Mr. FAF and I bought our first house in 2016. We’ve been trying to save up and put all of our extra income each month towards the mortgage.
Our goal after our house is paid off: (1) buy a rental property or (2) move to another house and turn our current house into a rental.
It will take years before we can finally pay off the mortgage. Many real estate investors would say that I can totally invest in real estate while paying off the primary residence. But I don’t want to take that route for three reasons:
1) I hate debt.
It’s that simple. I grew up in an average if not lower-middle class family. My parents didn’t have much, but we tried to live within our means.
Sometimes (or most of the time?) I felt like we were really poor. My parents had fights about finances pretty often, and I hated it when it happened. I don’t want Mr. FAF and I to be in the same situation as my parents.
I don’t like borrowing money from other people and also don’t like it when other people borrow money from me. I only lend money to friends when they’re really in need and I know they’ll pay me back.
Even if they don’t pay me back, it’s still ok with me if those are the friends who have helped Mr. FAF and me a lot when we were in difficulty. But our friends rarely borrow money from us since they know we don’t have a lot.
When I know I have money borrowed from other people, I feel burdened. They money or the things that I have, I feel, are borrowed from other people and are not really mine.
If one mortgage already stresses me out, I don’t think I’ll like to double that amount of stress with two mortgages – one for my primary residence and one for the rental.
2) A paid-off house can protect us against market instability.
It’s a big risk to put our primary residence at stake in order to obtain another mortgage for a rental. If the rental is not doing well (i.e. tenants not paying), I don’t want to fall behind on our mortgage payments and have my family end up in the street.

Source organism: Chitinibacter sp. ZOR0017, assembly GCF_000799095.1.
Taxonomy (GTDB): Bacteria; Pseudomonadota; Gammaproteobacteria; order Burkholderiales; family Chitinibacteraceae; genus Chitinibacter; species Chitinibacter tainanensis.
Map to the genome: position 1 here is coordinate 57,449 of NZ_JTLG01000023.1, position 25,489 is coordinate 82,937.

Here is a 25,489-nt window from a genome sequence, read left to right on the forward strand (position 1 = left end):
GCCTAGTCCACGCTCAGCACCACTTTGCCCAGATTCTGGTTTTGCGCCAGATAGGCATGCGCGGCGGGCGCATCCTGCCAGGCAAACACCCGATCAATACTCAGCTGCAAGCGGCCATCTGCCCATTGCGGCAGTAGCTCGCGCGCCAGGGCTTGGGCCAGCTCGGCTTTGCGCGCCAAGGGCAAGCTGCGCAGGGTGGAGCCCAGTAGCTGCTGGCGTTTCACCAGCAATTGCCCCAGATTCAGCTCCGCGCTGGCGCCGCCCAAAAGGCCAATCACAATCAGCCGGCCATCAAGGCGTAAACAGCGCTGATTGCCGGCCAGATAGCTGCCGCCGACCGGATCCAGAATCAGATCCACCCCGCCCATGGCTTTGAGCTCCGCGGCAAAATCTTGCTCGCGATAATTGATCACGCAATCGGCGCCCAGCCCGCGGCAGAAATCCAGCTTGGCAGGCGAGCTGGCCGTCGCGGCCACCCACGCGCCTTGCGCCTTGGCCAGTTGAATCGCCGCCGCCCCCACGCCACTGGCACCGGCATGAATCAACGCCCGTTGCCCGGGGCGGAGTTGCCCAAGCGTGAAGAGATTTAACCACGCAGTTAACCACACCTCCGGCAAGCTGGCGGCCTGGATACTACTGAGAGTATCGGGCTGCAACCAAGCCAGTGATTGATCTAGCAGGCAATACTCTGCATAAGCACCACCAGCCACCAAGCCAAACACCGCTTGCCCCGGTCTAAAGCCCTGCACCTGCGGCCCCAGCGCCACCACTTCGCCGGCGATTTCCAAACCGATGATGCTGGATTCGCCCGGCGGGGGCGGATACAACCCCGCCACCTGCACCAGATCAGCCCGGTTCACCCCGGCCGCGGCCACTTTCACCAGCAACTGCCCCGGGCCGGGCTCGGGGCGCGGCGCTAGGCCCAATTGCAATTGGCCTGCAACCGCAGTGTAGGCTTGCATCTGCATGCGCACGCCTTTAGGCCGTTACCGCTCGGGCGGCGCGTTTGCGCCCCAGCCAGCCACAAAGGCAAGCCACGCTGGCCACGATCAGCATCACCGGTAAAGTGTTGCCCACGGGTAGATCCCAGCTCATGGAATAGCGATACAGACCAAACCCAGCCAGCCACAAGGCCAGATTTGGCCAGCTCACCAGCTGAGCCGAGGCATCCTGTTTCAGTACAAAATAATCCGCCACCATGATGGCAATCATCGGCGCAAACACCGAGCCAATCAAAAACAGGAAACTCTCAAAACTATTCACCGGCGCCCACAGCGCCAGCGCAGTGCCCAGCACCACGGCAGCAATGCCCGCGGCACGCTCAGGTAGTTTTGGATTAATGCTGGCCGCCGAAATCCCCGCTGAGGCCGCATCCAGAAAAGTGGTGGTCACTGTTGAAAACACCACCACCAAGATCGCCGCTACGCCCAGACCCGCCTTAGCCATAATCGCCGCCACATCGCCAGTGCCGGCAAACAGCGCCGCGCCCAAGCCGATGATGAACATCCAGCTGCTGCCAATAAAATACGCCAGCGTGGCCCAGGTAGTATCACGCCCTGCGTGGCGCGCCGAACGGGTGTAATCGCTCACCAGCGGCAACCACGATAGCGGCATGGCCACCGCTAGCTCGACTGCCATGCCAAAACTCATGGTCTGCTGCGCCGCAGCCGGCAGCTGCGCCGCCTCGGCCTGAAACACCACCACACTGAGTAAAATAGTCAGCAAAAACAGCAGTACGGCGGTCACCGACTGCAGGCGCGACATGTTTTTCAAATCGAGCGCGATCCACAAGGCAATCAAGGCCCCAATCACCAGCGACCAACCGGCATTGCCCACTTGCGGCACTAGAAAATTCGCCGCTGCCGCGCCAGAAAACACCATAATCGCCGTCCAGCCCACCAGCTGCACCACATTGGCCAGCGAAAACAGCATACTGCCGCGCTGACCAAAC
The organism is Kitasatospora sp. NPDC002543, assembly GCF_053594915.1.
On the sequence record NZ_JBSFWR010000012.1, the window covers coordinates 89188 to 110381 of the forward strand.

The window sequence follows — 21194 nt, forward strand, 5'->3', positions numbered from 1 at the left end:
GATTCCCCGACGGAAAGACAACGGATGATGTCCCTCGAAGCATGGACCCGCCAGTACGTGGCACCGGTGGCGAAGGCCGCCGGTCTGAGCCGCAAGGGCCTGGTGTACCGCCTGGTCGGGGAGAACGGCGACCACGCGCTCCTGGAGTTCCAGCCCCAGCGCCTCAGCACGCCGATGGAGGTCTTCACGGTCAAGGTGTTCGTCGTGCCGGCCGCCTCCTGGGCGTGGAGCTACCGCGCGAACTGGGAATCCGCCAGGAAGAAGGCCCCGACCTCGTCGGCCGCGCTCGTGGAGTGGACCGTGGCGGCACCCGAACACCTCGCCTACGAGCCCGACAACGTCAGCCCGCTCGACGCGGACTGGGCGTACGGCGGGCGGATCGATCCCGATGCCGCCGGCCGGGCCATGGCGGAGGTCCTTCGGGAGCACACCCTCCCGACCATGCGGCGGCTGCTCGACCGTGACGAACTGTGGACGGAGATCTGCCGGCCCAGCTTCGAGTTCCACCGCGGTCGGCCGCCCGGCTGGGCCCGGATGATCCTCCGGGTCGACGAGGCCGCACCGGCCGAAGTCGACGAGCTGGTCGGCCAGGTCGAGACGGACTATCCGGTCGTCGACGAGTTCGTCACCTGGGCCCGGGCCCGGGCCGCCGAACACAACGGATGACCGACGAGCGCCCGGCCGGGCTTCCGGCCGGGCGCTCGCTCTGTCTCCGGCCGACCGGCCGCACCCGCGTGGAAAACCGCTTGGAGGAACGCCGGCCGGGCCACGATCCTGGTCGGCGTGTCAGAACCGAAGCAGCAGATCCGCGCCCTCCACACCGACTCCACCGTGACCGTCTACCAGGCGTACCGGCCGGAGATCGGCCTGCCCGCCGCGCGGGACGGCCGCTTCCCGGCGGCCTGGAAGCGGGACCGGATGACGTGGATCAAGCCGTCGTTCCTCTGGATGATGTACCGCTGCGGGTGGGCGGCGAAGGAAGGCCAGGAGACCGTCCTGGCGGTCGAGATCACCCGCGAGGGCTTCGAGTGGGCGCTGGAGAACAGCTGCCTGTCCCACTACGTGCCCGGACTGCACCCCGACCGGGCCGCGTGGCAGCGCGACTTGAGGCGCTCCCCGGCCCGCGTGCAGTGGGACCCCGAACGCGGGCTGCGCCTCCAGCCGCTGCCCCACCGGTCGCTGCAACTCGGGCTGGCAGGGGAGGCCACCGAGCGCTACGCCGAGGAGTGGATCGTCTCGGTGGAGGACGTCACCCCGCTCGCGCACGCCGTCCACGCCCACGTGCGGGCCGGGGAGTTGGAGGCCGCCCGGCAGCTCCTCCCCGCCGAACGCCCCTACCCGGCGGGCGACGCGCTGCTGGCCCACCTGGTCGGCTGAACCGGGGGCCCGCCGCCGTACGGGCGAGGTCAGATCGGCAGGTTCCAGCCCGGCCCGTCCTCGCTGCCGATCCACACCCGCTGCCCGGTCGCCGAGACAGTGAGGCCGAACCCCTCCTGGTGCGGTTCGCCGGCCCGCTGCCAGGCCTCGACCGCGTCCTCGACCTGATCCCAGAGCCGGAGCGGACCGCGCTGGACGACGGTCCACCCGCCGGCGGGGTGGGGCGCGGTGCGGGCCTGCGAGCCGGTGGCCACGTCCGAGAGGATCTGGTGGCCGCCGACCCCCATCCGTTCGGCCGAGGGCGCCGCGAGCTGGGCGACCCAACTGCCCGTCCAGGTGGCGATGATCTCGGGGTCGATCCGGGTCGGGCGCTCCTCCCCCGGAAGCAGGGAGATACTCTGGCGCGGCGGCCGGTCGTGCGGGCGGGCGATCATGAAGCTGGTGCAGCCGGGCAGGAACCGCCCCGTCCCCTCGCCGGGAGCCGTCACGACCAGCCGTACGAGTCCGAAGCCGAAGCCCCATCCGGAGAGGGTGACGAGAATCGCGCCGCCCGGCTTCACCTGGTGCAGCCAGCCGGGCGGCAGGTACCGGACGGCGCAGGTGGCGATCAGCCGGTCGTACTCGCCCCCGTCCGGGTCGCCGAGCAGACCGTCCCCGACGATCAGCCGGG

Real estate investors often talk about leverage – the ability to use mortgages to expand their real estate portfolios and not put all eggs in one basket.
For example, if you have $100,000 in cash, you can either (1) tie it all up in one paid-off house or (1) borrow money, put $20,000 down plus $5,000 in closing costs on 4 different houses, and use rental income to cover mortgage and expenses for those rentals while possibly making profits (cash flow).
That all sounds great unless the tenants decide to stop paying rent for a couple of months and put your portfolio at risk for serial foreclosures. I want to be on top of the game.
Even if tenants stop paying rent and I can’t evict them after months of taking them to court, I can still feel good about having a paid-off house and being able to pay mortgage on the rental.
2) A paid-off house sets a good foundation for future investment.
The current interest rate for mortgage is 5% (Mar 2017). Many argue that you should not pay off your mortgage and invest it in the stock market or other channels for interest rates as high as 7%-10% instead.
However, as Dave Ramsey argues, that high interest rate depends largely on the market. The math seems to work, but it doesn’t factor in the risk or uncertainty associated with the market. If the market crashes, your investment can plummet or disappear into thin air (Hello, 2008 financial crisis!).
After Mr. FAF and I pay off our mortgage, we will have the freedom to choose whether to invest into rental property or mutual funds or both.
So there you have it. Our plan for the future: Pay off the mortgage and invest in rental property. Paying off the mortgage is not a right or wrong answer. It depends largely on how much risk you’re willing to take.
– If you’re a risk-taker, leveraging might be your cup of tea.
– If you’re risk-averse like me, welcome to the paying-off-mortgage-early club!